Storytelling wise, I’m not reinventing the wheel here. I decided to play with black borders on this book, something I haven’t done in a while. I knew there would be a lot of light in the book due to the setting, so I wanted to frame it in a darker context. Using black borders gave me the opportunity to play with how much black space would be composed in the panels. Otherwise, I stuck with the more retrained and deliberate pacing people will know from my Moon Knight or Injection work.
Nrama: You’re bringing Frank to Miami for this story. How do you bring that visual element of a new locale to bear? Punisher plus palm trees must make for exciting set pieces.
Shalvey: I was initially disappointed when the location was Miami as I had it in my head that this would all be New York and dark alleyways, etc.
I had never been to Miami when I signed on for this. As it turns out, I’ve been there twice since so made sure to take reference shots and got a feel for the place. I realized there was potential to make a more visually interesting book than what was originally in my head. The hot Miami sun, heavy shadows, sweaty/stubbly protagonists and a bolder attitude with the color scheme.
I wanted to lean on the ‘neon noir’ of it all, and Mat Lopes has been a great colorist to work with on that front. He’s made some interesting choices that I probably would have never thought of that really work. The new location has helped me make this Punisher book stand out from the rest, I hope.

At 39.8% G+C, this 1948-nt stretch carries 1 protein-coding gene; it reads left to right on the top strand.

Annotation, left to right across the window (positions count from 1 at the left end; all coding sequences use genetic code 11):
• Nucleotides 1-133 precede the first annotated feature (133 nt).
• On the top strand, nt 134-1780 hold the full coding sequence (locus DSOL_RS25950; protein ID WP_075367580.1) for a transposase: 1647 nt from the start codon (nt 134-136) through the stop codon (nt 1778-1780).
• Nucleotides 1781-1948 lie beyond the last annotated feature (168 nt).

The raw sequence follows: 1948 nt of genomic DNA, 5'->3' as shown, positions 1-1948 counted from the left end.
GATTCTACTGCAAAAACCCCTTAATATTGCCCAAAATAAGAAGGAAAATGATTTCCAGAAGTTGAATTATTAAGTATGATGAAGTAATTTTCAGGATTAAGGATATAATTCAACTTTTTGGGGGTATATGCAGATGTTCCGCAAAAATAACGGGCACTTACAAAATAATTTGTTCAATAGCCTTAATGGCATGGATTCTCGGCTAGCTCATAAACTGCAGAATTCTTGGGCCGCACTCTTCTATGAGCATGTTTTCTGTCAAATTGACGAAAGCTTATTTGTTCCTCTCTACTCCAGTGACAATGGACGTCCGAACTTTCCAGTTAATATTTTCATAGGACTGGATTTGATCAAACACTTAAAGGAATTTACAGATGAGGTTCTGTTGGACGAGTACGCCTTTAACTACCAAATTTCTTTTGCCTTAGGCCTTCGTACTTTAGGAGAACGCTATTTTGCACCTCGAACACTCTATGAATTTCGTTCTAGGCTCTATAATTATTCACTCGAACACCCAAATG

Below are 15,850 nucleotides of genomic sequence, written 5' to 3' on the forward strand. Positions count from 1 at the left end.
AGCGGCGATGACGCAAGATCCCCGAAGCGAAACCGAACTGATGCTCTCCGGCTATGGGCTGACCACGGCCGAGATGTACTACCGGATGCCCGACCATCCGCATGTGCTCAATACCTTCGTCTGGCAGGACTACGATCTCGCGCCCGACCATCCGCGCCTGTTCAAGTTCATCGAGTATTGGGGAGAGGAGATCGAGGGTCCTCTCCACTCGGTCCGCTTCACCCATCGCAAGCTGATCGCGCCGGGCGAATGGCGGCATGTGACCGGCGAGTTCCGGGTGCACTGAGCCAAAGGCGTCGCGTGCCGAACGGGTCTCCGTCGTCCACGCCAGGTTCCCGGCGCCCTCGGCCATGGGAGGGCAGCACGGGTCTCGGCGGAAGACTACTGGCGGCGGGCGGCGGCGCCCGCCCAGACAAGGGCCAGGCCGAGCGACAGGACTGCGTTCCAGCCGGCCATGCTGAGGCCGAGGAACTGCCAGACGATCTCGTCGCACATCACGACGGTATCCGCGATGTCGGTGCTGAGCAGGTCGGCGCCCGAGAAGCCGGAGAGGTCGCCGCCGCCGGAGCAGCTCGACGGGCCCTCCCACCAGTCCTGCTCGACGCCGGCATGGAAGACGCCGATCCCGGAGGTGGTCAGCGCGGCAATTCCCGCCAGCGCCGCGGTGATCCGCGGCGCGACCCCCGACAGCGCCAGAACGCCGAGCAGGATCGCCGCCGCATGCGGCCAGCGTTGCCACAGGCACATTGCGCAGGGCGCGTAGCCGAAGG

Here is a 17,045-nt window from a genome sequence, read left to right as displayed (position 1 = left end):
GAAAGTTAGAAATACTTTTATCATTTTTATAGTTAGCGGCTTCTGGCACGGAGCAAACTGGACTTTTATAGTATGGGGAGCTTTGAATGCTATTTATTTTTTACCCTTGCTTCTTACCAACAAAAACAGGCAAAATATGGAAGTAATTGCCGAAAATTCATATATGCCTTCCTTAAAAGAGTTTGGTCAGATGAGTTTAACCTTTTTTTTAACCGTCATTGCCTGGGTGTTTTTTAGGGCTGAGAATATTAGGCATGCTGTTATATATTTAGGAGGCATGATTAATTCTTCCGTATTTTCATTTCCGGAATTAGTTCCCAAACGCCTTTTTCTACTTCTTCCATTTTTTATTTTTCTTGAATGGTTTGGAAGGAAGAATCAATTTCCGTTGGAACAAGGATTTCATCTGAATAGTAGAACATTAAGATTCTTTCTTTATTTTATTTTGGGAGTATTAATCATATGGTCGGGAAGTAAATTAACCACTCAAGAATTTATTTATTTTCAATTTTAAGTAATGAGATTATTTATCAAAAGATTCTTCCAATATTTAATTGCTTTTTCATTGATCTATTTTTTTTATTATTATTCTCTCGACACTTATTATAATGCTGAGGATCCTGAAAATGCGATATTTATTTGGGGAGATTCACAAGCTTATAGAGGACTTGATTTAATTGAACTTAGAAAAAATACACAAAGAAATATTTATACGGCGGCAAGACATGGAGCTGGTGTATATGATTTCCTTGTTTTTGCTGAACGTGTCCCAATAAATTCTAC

Nrama: You previously mentioned you and writer Ed Brisson having been looking for a project together for some time. How did this series come about? Is this the start of a regular partnership?
Shalvey: I’m not sure how it came to Ed but for me, I was due a break on my Image series Injection and had let Marvel know I was available for a few issues. They were kind enough to ask what kind of books I’d want to work on, Punisher was mentioned among them and we ultimately went with that.
I think Marvel knew I was a fan of Ed’s and suggested him and we went from there. I was a big fan of Ed’s crime work before he ever started at Marvel, so this felt like a really great opportunity to work with Ed in a genre I’d never really gotten to work on as an artist. I drew one of his Murder Book stories so knew we’d work well together on something more substantial, like a Marvel limited series.
Regarding a regular partnership? Absolutely not, will never work with Ed again! [laughs]